Veterans with Substance Abuse Disorders More Likely to Commit Suicide by Violent Means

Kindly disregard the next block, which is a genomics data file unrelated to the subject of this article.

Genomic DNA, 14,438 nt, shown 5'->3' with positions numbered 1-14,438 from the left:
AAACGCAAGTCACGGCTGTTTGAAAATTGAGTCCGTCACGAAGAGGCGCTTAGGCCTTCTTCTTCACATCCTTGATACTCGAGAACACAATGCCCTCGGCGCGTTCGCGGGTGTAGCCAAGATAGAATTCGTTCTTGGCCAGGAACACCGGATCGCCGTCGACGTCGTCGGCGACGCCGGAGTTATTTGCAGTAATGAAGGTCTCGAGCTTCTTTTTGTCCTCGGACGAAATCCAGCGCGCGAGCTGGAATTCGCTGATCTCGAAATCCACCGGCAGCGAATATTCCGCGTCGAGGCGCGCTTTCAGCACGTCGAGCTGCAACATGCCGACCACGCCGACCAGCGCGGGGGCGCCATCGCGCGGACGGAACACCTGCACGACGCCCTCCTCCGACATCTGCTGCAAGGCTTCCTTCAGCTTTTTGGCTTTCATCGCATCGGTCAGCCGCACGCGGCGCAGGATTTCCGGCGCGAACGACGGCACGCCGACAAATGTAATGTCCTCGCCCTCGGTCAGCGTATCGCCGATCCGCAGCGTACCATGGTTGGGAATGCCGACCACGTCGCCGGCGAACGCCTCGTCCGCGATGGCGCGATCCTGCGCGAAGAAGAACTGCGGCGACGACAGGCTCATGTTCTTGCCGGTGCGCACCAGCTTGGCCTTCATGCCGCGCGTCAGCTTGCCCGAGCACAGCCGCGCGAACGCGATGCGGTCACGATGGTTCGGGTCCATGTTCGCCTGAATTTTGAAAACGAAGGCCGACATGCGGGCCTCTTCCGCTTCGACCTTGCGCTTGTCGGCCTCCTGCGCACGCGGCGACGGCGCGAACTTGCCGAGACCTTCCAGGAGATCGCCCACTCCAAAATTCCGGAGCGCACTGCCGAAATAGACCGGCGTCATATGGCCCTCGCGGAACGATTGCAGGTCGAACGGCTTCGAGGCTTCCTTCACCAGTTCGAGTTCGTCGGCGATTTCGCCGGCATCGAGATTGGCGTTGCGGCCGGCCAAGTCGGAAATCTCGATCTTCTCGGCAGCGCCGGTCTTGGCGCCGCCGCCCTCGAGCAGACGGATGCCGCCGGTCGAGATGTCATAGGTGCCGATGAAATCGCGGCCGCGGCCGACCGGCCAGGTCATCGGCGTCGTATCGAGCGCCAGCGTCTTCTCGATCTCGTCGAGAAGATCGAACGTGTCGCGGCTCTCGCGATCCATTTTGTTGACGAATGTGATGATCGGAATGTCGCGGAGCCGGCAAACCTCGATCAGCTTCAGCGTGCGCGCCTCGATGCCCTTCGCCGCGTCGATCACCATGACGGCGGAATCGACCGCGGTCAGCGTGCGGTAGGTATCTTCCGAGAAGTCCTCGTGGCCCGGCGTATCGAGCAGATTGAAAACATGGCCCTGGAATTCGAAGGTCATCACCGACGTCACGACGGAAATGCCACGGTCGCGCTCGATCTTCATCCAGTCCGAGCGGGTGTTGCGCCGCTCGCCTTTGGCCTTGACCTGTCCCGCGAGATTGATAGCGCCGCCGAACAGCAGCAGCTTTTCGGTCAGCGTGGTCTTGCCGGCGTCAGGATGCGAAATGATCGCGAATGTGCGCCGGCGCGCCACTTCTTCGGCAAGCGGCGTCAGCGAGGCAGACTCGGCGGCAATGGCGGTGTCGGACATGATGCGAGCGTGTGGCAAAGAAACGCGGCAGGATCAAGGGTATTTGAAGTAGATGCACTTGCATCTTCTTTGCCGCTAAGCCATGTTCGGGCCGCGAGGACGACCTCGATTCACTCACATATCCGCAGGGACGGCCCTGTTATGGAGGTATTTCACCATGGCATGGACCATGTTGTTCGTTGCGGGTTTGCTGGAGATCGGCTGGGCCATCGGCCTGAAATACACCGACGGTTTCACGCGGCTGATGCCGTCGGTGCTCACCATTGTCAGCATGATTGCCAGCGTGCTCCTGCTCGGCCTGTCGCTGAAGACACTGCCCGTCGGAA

Of the more than 30,000 suicides that take place in America each year, approximately 20% of them are committed by veterans, according to the Secretary of U.S. Veterans Affairs (VA). It is well known that veterans face multiple mental health risks following combat duty—including depression, anxiety, post traumatic stress disorder (PTSD), substance abuse, homelessness, and suicide—and the risk rates have surged for current and returning Afghanistan/Iraq war military personnel. However, new data on veterans’ mental health has revealed an even more alarming statistic among this demographic. A U.S. study, which will be published in July issue of the Journal on Studies of Alcohol and Drugs, shows that veterans diagnosed with a substance abuse disorder who commit suicide are more likely to do so by violent methods than by nonviolent methods. Suicide among veterans has risen drastically in recent years, but for those with substance abuse disorders, the risks are even higher. The study—led by Dr. Mark Ilgen, a clinical psychologist at the Ann Arbor VA Health Care System and assistant professor in psychiatry at University of Michigan in Ann Arbor—intended to discover risk factors associated with suicide among veterans with substance abuse disorders to help improve suicide-prevention efforts. Dr. Ilgen and his research team analyzed 854 VA patients with substance abuse disorders who died by suicide between 2002 and 2006 and compared them to a random group of 4,228 substance abuse VA patients who did not commit suicide during this time. Patients were considered to have a substance abuse disorder if they had received two or more diagnoses for the same substance abuse disorder between 1997 and 2001. Even though these veterans are likely to have access to potentially lethal prescription medications due to their substance abuse disorders, more than 70% of them died by violent means, such as the self-discharge of a firearm, rather than drug overdose. On the other hand, those veterans who were suffering from more severe and chronic mental disorders were likely to have died by nonviolent suicide. Statistically, veterans who suffer from mental disorders including PTSD, bipolar disorder, personality disorders, schizophrenia, anxiety, depressive, or comorbid disorders have an increased risk of committing suicide by either violent or nonviolent methods, yet this new study reveals a stronger association with nonviolent suicide deaths for this vulnerable population. Also, veterans who were diagnosed with an opioid dependency or who were diagnosed with comorbid substance abuse disorders were more likely to commit suicide by nonviolent means. However, the overwhelming majority of suicides remained to be caused by violent means. Usual predictors of suicide that the VA has recognized as early warning signs were more related to nonviolent suicide deaths, even though these types of deaths occur less often. According to this new data, the symptoms of those veterans suffering from substance abuse disorders are generally being overlooked. Other studies have also found that individuals suffering from substance abuse disorders are 10–14 times more likely to commit suicide than those who do not abuse substances. Now that violent suicide deaths have been identified as the prevailing method of suicide among substance abusing veterans, the VA must adjust its precautionary measures for avoiding suicide risk among this larger group of individuals. For example, access to lethal means may need to be reduced among these substance abuse patients, the same precautionary measure taken for patients of other psychiatric disorders. Individuals suffering from a substance abuse disorder often experience other psychological or emotional disorders, including comorbid substance abuse disorders. These disorders cause multiple symptoms including difficulty with impulse control, angry outbursts, increased aggressiveness, irritability, insomnia, despondency, negative thoughts, and uncharacteristic behavior—all of which increase the risk of suicide. Veterans can be more susceptible to mental disorders than other demographic groups, and should be provided with the necessary health services they require. According to the Associated Press, veterans who sought counseling or medical treatment for their mental health in 2007 were less likely to commit suicide than those who did not seek treatment. Veterans experiencing these symptoms can find help at their local VA facility. Find more information at

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